Wildflower project approved by Dayton City Council

The gateway marker on the east side of Dayton along US 90 now features two life-size Texas longhorn sculptures. The area around the gateway marker will soon be planted with wildflower seeds.

A grassy section of land near the gateway markers on the east side of Dayton will soon be planted with wildflower seeds. The newly-formed Dayton Garden Club is taking on the task with the Dayton Enhancement Committee after gaining permission from Dayton City Council at Monday night’s meeting.

Appearing before council with Dayton Enhancement Committee’s Susan Simmons, Tara Hanel, a vice-president of Dayton Garden Club and a member of the Dayton Enhancement Committee, told council that the garden club is willing to furnish all the seeds and provide the labor. All that was needed from the city was permission.

Susan Simmons with the Dayton Enhancement Committee (right) and Tara Hanel with the Dayton Garden Club share their groups’ plans to plant wildflowers at the gateway marker on the east side of Dayton on US 90.

“No city funds will be used for the project,” Hanel said.

The City owns a sliver of land at the entrance to Dayton. The rest is owned by private landowners. Kelsey Connor, another member of the club, said that verbal permission for the wildflower project was granted by the other landowners.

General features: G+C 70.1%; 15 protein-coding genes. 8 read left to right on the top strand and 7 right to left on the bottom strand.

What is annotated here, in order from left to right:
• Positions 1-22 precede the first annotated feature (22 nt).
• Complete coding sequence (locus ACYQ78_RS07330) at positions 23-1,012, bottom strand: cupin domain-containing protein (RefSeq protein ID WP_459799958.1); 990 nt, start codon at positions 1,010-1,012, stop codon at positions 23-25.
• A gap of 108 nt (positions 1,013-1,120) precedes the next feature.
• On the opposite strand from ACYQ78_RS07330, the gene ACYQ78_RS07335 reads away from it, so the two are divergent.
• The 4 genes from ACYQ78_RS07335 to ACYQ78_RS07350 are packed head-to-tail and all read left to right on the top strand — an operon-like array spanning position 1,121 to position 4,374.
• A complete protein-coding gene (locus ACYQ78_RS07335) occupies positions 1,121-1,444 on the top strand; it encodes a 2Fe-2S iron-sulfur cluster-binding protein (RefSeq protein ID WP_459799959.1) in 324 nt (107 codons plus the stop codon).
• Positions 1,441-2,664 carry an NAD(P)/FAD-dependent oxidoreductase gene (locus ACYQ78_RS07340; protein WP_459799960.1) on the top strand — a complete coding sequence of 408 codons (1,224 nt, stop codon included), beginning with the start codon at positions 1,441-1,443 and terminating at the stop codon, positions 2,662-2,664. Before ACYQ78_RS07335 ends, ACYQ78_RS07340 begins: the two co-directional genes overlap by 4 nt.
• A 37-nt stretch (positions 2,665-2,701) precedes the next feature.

“We have volunteers with the club who will help till the land to prepare the property for planting. Mother Nature will water them. There is really nothing needed from the city except permission to use the land,” Conner said. “They re-germinate over time. Plant them once and it’s good to go.”

The wildflowers are expected to be planted in the first part of November. If all goes well, the first blooms should emerge next spring.

The Dayton Enhancement Committee just wrapped up another improvement to the gateway markers at the same location where the wildflowers will be planted. In August 2020, Bluebonnet News shared news of the committee’s plans to install two driftwood Texas longhorn sculptures that were the creation of Dayton artist Charles Vogliardo.

The life-size sculptures have since been installed by the city’s public works employees. The sculptures were paid for by the Dayton Enhancement Committee with no additional expense passed on to the City of Dayton.

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